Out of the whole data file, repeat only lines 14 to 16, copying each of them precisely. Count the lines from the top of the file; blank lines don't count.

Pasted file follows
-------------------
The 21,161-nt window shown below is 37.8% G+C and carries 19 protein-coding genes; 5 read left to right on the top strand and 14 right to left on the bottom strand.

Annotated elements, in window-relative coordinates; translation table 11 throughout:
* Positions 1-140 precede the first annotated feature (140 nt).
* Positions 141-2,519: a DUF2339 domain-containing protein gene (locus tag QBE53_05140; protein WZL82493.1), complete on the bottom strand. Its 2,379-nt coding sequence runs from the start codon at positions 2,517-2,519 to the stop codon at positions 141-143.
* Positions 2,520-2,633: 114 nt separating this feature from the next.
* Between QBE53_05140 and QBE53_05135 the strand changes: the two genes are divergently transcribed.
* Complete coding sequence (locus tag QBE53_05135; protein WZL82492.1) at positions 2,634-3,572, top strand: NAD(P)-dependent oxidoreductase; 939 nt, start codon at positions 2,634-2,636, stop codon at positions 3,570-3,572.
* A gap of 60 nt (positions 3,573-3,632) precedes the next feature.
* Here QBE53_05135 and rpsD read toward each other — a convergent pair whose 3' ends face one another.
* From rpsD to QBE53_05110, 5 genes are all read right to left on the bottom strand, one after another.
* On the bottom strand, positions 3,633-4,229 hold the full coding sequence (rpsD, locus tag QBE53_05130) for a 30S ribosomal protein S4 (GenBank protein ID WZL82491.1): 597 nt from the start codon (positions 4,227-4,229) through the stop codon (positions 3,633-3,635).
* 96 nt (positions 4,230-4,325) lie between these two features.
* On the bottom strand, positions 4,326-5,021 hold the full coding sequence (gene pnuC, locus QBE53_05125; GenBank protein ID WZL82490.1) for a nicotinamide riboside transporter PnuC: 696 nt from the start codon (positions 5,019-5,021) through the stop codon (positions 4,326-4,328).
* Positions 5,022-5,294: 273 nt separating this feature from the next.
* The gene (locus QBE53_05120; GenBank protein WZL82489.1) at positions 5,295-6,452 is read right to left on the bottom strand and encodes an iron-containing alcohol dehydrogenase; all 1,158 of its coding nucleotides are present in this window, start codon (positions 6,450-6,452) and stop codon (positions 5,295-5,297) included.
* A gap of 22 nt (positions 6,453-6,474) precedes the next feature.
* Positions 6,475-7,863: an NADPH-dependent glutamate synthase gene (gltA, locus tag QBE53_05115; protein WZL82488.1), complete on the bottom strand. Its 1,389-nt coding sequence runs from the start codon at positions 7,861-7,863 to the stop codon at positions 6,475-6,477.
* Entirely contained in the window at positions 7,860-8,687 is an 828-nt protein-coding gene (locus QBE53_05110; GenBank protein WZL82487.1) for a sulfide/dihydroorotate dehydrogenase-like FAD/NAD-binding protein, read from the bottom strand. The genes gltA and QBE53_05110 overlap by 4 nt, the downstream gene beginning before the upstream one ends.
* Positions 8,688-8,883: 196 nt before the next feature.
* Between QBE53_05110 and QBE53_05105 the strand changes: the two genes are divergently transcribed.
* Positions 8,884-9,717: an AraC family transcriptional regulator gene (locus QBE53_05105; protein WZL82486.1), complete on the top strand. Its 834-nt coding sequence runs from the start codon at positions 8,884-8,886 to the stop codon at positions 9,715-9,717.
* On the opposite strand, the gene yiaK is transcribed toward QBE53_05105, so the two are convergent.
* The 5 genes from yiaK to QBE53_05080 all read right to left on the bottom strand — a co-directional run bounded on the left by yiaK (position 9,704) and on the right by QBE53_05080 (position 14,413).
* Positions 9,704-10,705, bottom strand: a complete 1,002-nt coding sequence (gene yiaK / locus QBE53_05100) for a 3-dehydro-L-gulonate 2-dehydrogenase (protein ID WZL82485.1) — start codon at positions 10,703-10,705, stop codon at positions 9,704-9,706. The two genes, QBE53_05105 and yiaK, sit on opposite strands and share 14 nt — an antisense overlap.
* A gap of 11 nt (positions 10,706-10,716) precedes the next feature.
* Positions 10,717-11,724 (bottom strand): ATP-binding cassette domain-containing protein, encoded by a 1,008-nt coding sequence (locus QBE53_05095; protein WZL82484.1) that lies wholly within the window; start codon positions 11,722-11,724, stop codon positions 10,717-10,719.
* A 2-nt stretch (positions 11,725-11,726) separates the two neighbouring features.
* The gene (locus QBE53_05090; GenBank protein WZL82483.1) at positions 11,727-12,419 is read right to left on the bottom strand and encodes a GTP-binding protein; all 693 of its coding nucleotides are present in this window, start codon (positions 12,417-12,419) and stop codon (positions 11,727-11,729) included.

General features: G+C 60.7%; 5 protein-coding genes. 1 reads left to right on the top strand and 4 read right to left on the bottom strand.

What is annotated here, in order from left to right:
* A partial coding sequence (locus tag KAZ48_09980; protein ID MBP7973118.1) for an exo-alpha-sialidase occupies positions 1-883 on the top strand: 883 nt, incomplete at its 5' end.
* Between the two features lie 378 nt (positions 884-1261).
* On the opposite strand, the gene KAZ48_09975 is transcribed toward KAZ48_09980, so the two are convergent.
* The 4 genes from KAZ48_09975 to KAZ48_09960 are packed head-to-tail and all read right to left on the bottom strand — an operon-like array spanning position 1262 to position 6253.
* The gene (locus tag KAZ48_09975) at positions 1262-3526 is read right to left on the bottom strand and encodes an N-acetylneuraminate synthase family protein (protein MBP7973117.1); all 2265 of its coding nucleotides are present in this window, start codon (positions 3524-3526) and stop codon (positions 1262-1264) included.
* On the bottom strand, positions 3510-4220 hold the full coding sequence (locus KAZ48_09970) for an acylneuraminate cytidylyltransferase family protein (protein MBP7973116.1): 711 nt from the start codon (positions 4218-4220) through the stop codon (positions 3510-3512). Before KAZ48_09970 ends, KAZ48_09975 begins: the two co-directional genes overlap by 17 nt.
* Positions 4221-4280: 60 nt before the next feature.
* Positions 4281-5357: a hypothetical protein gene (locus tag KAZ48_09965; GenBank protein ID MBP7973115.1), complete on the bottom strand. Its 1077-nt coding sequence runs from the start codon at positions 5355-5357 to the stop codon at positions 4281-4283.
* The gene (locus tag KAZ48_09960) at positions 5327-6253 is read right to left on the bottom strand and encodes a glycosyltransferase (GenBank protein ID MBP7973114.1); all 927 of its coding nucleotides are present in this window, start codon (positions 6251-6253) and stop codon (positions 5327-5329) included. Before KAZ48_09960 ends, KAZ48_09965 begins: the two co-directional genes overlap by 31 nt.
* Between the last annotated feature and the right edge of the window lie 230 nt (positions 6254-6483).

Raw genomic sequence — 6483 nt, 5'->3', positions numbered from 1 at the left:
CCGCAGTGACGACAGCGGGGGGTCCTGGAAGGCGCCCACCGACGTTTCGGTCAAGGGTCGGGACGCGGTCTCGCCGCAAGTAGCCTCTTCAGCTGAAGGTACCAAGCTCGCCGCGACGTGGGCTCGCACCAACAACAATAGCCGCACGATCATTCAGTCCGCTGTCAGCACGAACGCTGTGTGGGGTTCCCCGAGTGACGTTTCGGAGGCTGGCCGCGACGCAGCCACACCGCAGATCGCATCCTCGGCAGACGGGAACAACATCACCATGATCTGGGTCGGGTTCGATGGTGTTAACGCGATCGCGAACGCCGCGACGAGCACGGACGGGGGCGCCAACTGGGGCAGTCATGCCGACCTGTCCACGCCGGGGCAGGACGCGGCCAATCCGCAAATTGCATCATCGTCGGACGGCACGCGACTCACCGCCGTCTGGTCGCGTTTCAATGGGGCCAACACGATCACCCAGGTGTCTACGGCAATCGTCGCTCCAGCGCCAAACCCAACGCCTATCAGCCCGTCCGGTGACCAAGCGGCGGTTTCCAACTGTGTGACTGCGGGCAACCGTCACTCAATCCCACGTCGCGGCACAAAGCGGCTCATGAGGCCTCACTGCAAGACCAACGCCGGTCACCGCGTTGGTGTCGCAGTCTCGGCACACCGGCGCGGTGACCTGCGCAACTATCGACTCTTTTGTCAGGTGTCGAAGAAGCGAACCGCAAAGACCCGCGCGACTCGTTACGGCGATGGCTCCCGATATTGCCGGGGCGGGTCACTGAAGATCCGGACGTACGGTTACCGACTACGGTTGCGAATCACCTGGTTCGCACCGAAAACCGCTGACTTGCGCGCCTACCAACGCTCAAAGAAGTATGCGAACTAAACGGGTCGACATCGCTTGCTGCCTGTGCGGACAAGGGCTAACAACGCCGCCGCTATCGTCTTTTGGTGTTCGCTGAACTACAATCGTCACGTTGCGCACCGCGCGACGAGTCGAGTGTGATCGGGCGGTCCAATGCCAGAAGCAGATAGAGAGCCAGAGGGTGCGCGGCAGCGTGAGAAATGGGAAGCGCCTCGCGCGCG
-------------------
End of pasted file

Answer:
* Positions 5,022-5,294: 273 nt separating this feature from the next.
* The gene (locus QBE53_05120; GenBank protein WZL82489.1) at positions 5,295-6,452 is read right to left on the bottom strand and encodes an iron-containing alcohol dehydrogenase; all 1,158 of its coding nucleotides are present in this window, start codon (positions 6,450-6,452) and stop codon (positions 5,295-5,297) included.
* A gap of 22 nt (positions 6,453-6,474) precedes the next feature.